if [[ "$usernameAndHost" == *"@"* ]]; then
destUser=$(echo $usernameAndHost | cut -f1 -d'@')
destIP=$(echo $usernameAndHost | cut -f2 -d'@')
else
destIP=$usernameAndHost
destUser=$thisUser
fi

destFolderOnRemoteMachine=$(echo $destString | cut -f2 -d':')

set -e #stop script if there is even single error

echo 'First step: we need to be able to execute scp without any user interaction'
echo 'generating public key on machine, which will receive file'
ssh $destUser@$destIP 'test -e ~/.ssh/id_rsa.pub -a -e ~/.ssh/id_rsa || ssh-keygen -t rsa'
echo 'Done'

echo 'Second step: download public key from remote machine to this machine so this machine allows remote machine (this one receiveing file) to login without asking for password'

key=$(ssh $destUser@$destIP 'cat ~/.ssh/id_rsa.pub')
if ! grep "$key" ~/.ssh/authorized_keys; then
echo $key >> ~/.ssh/authorized_keys
echo 'Added key to authorized hosts'
else
echo "Key already exists in authorized keys"
fi

echo "We will want to execute sudo command remotely, which means turning off asking for password"
echo 'This can be done by this tutorial http://stackoverflow.com/a/10310407/781312'
echo 'This you have to do manually: '
echo -e "execute in new terminal: \n\tssh $destUser:$destIP\nPress enter when ready"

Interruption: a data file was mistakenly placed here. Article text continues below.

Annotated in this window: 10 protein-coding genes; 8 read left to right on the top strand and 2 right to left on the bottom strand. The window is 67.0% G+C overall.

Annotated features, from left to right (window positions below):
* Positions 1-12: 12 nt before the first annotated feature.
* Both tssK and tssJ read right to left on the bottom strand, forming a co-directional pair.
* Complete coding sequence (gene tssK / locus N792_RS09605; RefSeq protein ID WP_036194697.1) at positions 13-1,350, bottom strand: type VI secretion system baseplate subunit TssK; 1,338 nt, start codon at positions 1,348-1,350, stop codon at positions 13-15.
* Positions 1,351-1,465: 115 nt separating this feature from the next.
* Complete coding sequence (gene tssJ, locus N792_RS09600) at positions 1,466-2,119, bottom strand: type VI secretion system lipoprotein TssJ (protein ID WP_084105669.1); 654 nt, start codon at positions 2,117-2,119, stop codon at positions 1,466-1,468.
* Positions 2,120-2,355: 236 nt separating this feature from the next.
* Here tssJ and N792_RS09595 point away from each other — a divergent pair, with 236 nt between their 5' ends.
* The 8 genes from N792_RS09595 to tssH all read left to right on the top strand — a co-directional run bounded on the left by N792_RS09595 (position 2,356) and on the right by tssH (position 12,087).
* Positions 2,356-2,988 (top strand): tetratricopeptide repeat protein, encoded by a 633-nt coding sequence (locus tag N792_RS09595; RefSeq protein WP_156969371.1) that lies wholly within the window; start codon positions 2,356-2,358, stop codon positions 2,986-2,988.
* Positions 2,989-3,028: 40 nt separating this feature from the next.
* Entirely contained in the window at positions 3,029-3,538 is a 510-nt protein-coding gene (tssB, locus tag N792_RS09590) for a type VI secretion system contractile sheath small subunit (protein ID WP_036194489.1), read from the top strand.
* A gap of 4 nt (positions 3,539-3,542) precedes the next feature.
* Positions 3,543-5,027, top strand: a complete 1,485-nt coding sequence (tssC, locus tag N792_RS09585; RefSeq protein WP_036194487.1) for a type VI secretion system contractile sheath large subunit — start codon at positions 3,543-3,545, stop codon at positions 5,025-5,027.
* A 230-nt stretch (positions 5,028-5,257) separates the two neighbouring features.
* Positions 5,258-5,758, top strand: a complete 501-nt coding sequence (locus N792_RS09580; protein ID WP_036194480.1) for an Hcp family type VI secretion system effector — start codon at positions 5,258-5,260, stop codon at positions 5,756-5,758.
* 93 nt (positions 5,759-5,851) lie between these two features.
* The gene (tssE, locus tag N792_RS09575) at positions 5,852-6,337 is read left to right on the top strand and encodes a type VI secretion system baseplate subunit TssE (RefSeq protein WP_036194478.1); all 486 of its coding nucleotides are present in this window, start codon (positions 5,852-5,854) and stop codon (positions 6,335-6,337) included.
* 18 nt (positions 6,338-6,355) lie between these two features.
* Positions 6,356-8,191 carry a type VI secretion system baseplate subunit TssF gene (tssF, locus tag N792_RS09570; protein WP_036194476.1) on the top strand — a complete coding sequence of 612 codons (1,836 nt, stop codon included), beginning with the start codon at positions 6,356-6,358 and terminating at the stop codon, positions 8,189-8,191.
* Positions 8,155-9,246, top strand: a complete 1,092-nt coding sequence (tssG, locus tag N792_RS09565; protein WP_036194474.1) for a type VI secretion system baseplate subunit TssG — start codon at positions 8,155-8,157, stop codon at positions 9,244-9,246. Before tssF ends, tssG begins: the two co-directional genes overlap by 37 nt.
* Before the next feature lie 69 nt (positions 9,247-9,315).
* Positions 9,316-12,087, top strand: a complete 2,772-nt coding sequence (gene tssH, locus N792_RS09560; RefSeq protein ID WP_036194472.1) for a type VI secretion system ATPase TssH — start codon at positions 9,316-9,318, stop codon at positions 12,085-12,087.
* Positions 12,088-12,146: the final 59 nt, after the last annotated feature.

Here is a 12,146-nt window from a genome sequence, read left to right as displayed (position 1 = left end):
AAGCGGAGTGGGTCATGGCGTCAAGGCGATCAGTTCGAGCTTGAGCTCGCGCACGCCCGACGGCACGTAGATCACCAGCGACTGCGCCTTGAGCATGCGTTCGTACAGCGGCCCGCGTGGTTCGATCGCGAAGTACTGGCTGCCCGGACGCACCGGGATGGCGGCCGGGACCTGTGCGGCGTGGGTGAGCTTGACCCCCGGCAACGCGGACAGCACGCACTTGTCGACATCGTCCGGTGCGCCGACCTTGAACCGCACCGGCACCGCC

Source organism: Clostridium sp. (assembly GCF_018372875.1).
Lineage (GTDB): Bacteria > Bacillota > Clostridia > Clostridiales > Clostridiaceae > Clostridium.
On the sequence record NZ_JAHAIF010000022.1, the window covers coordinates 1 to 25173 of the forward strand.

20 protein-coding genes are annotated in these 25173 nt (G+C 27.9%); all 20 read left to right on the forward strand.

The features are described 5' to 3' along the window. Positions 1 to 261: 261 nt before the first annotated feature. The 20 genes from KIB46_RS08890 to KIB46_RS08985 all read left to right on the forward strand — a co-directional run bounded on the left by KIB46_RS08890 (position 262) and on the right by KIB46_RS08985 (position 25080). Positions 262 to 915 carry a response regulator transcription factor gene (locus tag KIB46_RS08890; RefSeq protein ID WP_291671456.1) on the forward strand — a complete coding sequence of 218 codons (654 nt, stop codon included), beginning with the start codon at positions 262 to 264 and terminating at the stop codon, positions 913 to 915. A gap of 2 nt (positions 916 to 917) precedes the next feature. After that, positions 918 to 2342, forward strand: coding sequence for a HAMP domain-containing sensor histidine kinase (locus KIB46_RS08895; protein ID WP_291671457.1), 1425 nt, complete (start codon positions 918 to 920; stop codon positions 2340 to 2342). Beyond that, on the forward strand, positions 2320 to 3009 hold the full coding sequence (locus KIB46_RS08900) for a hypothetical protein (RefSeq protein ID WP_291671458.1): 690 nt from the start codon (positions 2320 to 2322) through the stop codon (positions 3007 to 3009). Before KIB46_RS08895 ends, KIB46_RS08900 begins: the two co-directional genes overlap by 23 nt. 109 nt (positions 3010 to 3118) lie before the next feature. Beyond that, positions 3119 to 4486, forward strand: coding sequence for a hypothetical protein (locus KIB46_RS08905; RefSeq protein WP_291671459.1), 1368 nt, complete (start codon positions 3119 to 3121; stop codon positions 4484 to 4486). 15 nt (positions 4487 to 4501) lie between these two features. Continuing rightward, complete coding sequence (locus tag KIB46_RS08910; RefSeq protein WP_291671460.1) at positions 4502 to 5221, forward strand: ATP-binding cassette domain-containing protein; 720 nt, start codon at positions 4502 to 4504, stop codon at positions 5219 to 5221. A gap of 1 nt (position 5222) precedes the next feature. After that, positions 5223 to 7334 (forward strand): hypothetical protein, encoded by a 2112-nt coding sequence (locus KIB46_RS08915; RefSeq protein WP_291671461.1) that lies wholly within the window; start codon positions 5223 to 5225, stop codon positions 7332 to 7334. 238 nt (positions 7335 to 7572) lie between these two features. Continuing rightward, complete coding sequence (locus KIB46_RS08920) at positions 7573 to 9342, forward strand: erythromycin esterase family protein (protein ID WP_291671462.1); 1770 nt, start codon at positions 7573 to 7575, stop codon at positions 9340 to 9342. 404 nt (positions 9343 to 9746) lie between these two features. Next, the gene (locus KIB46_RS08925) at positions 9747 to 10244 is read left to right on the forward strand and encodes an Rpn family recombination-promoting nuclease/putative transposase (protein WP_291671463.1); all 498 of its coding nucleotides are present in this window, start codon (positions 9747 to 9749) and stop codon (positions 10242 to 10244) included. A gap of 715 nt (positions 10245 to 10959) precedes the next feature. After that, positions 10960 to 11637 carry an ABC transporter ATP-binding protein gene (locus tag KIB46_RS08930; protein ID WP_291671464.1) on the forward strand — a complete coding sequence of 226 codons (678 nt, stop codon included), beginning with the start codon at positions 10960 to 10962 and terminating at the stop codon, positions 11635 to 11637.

read 
echo 'run there sudo visudo'
read
echo 'change '
echo '    %sudo   ALL=(ALL:ALL) ALL'
echo 'to'
echo '    %sudo   ALL=(ALL:ALL) NOPASSWD: ALL'
echo "After this step you will be done."
read

listOfFiles=$(ssh $destUser@$destIP "sudo ls -a")

if [[ "$listOfFiles" != "" ]]; then 
echo "Sending by executing command, in fact, receiving, file on remote machine"
echo 'Note that this command (due to " instead of '', see man bash | less -p''quotes'') is filled with values from local machine'
echo -e "Executing \n\t""identy=~/.ssh/id_rsa; sudo scp -i \$identy $(whoami)@$thisIP:$(readlink -f $localFilePath) $destFolderOnRemoteMachine"" \non remote machine"
ssh $destUser@$destIP "identy=~/.ssh/id_rsa; sudo scp -i \$identy $(whoami)@$thisIP:$(readlink -f $localFilePath) $destFolderOnRemoteMachine"
ssh $destUser@$destIP "ls ${destFolderOnRemoteMachine%\\\\n}/$(basename $localFilePath)"
if [[ ! "$?" -eq 0 ]]; then echo "errror in validating"; else echo -e "SUCCESS! Successfully sent\n\t$localFilePath \nto \n\t$destString\nFind more at http://arzoxadi.tk"; fi
else
echo "something went wrong with executing sudo on remote host, failure"

fi
ENDOFSCRIPT
) | sudo tee /usr/bin/scpassudo && chmod +x /usr/bin/scpassudo
share|improve this answer
    
@Braiam yeah, sure, sorry for link, the script is pretty long and that was the reason :) –  test30 Nov 22 '13 at 1:42

Another technique is to copy using tar + ssh instead of scp:

tar -c -C ./my/local/dir \
  | ssh dimitris@myserver.com "sudo tar -x --no-same-owner -C /var/www"